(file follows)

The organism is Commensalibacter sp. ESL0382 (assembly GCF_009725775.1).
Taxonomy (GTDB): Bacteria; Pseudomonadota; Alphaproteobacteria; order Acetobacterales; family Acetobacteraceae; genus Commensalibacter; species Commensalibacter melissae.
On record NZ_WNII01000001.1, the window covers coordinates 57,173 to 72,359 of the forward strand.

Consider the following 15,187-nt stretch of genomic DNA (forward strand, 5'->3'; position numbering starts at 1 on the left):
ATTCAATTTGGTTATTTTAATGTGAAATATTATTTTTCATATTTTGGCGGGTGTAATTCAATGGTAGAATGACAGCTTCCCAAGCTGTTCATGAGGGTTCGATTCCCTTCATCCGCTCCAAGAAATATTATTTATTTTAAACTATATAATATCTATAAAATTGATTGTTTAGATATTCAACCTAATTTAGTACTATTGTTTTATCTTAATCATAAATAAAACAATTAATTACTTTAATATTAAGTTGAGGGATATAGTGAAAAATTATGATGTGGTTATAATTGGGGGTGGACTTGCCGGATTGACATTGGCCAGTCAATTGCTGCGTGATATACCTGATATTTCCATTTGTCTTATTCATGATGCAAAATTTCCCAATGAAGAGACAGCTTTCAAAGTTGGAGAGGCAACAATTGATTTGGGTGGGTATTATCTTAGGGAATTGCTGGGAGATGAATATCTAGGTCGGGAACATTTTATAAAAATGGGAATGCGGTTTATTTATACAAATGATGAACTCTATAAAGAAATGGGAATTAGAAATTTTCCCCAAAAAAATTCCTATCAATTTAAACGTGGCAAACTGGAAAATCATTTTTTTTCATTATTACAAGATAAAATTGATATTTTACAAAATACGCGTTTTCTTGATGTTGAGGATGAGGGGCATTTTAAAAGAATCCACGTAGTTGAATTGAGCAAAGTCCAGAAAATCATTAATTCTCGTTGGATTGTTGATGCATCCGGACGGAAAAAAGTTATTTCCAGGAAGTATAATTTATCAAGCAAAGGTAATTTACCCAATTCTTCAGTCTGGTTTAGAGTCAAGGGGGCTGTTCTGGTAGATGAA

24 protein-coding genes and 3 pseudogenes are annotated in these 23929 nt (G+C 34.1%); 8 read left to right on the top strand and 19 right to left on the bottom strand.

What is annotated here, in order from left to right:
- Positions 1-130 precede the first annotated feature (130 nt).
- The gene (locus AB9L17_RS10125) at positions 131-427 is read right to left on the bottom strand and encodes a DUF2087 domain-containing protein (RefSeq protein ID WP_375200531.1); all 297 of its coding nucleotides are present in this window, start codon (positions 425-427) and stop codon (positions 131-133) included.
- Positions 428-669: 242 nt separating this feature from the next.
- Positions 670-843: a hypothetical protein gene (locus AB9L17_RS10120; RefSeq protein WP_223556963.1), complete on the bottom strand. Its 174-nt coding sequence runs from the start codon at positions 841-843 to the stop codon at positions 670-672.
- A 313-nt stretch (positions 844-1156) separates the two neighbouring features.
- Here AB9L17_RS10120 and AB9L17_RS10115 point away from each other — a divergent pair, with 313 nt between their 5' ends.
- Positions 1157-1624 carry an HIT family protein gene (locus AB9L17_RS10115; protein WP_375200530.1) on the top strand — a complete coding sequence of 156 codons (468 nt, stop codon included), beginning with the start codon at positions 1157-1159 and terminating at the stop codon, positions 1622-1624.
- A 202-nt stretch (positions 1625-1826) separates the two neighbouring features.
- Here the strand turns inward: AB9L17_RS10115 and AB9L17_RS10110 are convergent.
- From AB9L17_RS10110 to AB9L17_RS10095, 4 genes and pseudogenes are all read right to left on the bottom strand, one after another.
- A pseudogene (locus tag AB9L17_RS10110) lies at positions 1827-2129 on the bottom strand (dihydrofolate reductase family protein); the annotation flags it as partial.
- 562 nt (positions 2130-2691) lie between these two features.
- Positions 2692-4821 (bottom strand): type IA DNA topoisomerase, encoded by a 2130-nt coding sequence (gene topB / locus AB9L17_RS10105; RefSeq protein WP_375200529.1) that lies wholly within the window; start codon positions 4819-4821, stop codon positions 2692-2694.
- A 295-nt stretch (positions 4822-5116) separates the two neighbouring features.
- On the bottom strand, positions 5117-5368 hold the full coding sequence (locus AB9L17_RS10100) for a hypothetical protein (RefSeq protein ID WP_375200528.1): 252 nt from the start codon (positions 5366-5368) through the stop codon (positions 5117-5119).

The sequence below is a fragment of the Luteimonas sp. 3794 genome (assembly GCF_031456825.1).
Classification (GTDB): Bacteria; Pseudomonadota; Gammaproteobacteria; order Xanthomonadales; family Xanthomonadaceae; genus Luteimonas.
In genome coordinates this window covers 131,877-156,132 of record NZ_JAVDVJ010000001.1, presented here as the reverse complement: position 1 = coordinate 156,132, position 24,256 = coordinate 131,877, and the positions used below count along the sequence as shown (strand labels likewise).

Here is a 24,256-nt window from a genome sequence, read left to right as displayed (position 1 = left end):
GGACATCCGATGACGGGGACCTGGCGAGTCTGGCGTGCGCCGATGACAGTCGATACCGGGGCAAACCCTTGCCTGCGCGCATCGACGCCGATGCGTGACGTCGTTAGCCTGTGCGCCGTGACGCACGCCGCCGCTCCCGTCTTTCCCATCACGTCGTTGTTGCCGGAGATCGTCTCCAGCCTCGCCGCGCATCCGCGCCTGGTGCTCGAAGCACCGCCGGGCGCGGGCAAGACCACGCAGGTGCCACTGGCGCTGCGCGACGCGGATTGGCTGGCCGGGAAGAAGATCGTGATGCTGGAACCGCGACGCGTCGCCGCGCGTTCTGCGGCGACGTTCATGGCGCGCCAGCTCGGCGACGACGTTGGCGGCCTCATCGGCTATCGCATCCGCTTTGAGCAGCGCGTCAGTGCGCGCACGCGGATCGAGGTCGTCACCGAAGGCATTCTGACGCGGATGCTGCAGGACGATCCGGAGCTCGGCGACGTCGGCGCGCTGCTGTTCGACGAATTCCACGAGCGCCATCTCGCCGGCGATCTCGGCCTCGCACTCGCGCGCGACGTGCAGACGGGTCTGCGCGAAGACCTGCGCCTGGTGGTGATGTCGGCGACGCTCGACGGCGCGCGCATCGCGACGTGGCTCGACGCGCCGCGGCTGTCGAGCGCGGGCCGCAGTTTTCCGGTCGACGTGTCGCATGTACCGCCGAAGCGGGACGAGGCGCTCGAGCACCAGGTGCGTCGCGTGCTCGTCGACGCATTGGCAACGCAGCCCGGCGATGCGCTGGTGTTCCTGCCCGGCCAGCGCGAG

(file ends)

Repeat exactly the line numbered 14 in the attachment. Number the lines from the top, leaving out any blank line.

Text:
- Positions 1157-1624 carry an HIT family protein gene (locus AB9L17_RS10115; protein WP_375200530.1) on the top strand — a complete coding sequence of 156 codons (468 nt, stop codon included), beginning with the start codon at positions 1157-1159 and terminating at the stop codon, positions 1622-1624.